dc = double crochet (treble crochet is you’re in the UK)
Make a chain of 9 stitches. and join with a slip stitch to work in the round
1st round—1 treble, 1 chain, in every stitch.
Chain 2 (counts as a dc), chain 1, *1 dc, chain 1* in each stitch (9 dc & 9 chain 1 spaces). Join with a slip stitch.
2nd round—2 treble, putting the needle through the chain of round before, 2 chain.
1 Slip stitch, in first chain-1 space: chain 2 (counts as a dc), 1 dc, chain 2 *in all remaining 8 chain-1 spaces: 2 dc, chain 2. Join with a slip stitch.
3rd round—3 treble in the chain of last round, 3 chain.
2 Slip stitch, in first chain-2 space: chain 2 (counts as a dc), 2 dc, chain 3 *in all remaining 8 chain-2 spaces: 3 dc, chain 3. Join with a slip stitch.
4th round—5 treble in the chain, 2 chain.
3 Slip stitch, in first chain-3 space: chain 2 (counts as a dc), 4 dc, chain 2 *in all remaining 8 chain-3 spaces: 5 dc, chain 2. Join with a slip stitch.
5th round—7 treble in the chain, 1 chain.
4 Slip stitch, in first chain-2 space: chain 2 (counts as a dc), 6 dc, chain 1 *in all remaining 8 chain-2 spaces: 7 dc, chain 1. Join with a slip stitch.
6th round—10 chain, miss 7, 1 plain in the middle of the 7 treble in last round.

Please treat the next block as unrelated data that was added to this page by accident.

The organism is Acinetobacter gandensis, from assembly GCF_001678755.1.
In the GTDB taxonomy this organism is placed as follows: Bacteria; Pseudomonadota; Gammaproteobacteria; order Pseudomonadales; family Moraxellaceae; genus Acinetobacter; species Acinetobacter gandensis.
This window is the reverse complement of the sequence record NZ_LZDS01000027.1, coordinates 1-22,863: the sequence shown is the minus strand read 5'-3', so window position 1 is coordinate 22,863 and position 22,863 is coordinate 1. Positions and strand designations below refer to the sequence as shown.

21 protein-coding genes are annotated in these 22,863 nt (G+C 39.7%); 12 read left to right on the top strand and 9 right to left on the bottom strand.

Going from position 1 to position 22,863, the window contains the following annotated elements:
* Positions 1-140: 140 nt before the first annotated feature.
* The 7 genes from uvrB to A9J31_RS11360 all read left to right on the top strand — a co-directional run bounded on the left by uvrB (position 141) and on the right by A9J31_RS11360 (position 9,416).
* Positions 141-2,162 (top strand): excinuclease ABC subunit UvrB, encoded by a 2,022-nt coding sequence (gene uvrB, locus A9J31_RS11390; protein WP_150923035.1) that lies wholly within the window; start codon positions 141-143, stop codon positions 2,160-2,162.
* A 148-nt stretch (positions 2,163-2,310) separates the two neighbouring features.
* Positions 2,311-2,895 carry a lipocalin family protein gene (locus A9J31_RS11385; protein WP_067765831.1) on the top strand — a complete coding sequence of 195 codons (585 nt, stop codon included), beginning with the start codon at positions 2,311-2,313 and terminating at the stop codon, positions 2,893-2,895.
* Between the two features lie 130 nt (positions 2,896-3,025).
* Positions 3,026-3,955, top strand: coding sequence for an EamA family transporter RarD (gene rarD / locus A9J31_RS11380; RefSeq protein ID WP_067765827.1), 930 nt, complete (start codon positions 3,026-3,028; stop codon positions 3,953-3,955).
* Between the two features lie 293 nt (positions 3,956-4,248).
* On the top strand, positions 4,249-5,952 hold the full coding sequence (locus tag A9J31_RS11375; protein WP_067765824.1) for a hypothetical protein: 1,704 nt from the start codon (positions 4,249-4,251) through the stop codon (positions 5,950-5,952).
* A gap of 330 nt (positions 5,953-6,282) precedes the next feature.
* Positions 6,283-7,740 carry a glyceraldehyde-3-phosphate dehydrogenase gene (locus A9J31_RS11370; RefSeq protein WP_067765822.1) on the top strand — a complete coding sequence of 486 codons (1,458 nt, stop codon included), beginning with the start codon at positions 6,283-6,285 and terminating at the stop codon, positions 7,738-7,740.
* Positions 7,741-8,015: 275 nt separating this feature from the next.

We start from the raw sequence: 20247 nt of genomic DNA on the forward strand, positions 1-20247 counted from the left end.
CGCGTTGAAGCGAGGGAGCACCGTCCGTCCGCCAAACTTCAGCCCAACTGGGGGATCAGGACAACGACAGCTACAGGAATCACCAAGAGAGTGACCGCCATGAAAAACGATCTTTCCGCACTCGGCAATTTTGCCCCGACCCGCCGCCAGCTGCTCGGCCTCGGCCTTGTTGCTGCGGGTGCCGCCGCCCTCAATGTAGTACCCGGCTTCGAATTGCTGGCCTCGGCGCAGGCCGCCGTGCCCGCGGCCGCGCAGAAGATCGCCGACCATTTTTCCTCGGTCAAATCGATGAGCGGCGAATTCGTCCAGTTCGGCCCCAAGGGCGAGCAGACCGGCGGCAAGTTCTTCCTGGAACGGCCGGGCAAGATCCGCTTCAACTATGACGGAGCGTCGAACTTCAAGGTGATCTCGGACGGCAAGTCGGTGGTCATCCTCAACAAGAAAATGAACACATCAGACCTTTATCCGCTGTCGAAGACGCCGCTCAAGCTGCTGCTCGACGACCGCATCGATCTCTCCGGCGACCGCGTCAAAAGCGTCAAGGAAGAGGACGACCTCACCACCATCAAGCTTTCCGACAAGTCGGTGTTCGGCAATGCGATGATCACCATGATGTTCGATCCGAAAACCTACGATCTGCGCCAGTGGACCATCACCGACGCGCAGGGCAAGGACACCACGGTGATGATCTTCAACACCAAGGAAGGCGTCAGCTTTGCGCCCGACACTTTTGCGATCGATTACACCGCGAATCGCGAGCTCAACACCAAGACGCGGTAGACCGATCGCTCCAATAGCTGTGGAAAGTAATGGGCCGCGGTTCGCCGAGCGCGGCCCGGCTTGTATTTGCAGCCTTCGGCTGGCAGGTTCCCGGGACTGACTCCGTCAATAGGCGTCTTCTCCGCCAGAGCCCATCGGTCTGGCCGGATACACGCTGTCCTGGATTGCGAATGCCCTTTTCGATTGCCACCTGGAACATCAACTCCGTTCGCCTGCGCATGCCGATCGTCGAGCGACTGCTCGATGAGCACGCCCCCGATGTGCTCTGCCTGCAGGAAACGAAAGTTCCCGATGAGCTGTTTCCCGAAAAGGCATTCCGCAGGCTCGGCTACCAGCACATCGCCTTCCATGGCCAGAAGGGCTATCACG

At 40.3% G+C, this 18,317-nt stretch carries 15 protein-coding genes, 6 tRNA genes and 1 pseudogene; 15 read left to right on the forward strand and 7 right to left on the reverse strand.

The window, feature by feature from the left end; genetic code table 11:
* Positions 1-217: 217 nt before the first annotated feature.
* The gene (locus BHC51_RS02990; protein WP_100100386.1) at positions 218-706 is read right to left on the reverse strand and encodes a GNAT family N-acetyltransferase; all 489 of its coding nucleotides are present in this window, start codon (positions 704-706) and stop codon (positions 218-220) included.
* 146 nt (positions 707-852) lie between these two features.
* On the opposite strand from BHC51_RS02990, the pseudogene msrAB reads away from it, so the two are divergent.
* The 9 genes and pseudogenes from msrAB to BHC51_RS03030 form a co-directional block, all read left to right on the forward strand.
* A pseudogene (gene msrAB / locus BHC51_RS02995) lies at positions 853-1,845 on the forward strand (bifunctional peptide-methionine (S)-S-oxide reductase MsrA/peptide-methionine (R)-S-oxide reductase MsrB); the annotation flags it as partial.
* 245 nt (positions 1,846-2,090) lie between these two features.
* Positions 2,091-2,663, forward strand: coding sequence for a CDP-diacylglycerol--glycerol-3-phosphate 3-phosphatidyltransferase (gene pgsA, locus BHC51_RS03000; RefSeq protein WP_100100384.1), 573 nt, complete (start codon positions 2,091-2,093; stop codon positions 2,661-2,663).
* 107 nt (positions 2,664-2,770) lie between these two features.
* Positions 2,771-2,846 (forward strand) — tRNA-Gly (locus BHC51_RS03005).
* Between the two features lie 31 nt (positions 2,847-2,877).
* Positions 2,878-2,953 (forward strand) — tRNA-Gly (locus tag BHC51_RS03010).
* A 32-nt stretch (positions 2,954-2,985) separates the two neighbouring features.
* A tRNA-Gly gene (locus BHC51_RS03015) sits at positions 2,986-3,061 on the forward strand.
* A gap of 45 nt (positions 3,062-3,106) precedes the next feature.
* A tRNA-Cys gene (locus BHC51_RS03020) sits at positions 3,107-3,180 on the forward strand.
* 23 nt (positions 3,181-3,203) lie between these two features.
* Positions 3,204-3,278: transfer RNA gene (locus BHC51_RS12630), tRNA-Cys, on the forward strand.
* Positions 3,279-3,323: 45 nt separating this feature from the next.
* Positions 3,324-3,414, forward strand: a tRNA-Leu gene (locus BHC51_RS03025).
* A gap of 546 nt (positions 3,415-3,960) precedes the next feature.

5 Slip stitch, *chain 10, skip next 7 stitches & sc in next* repeat to end. Join with a slip stitch.
7th round—1 treble, 1 chain, in every stitch for 8 stitches, miss 3.
Chain 2 (counts as a dc), chain 1, *dc, chain 1* seven times in 1st chain-10 space. Skip sc from previous round and *dc, chain 1* 8 times in each remaining chain-10 space. Join with a slip stitch.
8th and 9th rounds—1 treble, 1 chain, miss 1.
Chain 2 (counts as a dc), chain 1, *dc in next dc from previous round, chain 1* repeat to end. Join with a slip stitch.
10th round—3 plain, 6 chain, miss 5.
Chain 1, *sc in next chain-1 space, sc in next stitch, sc in next chain 1-space, chain 6, skip next 3 dc from previous round* repeat to end. Join with a slip stitch.
11th round—1 chain, miss 1, 1 plain, 1 chain, miss 1, 6 treble.
Chain 1, *skip next st, sc in next st, chain 1, 6 dc in the chain-6 space, chain 1* repeat to end. Join with a slip stitch.
12th round—1 treble, 1 chain, miss 1.
Didn’t do it.
Want to know more about Mlle. de la Branchardière? Well I found that she entered a crochet piece in to The Great Exhibition of 1851. The Great Exhibition took place in Hyde Park, London, from May to October in 1851 and it the first of many more World Fairs. Mlle. de la Branchardière work is noted as entry 17 in the Tapestry, Carpets, Floor Cloths, and Embroidery category.
17 Riego de la Branchardière, Eleonore. New Bond St. Inv and M??? – Crochet work. Flounce, imitation of Spanish point lace. Design, in silk and gold, for Prayer-book covers
I wonder what it looked like. It must have been amazing because it won the prize medal.
4401 Riego de la Branchardière, Mdlle E. – Crochet and other lace. For the skill displayed in the successful imitation of old Spanish and other costly laces
And I can’t find a picture of it anywhere. I guess that flounce, and the pattern to make it, slipped away into history. Such a shame. But that’s why it of vital importance for bloggers like myself to play with yarn and old pattern books and make doilys. We don’t want to be loosing anymore of our crochet history. I hope you will give the Scollop D’Oyley a try.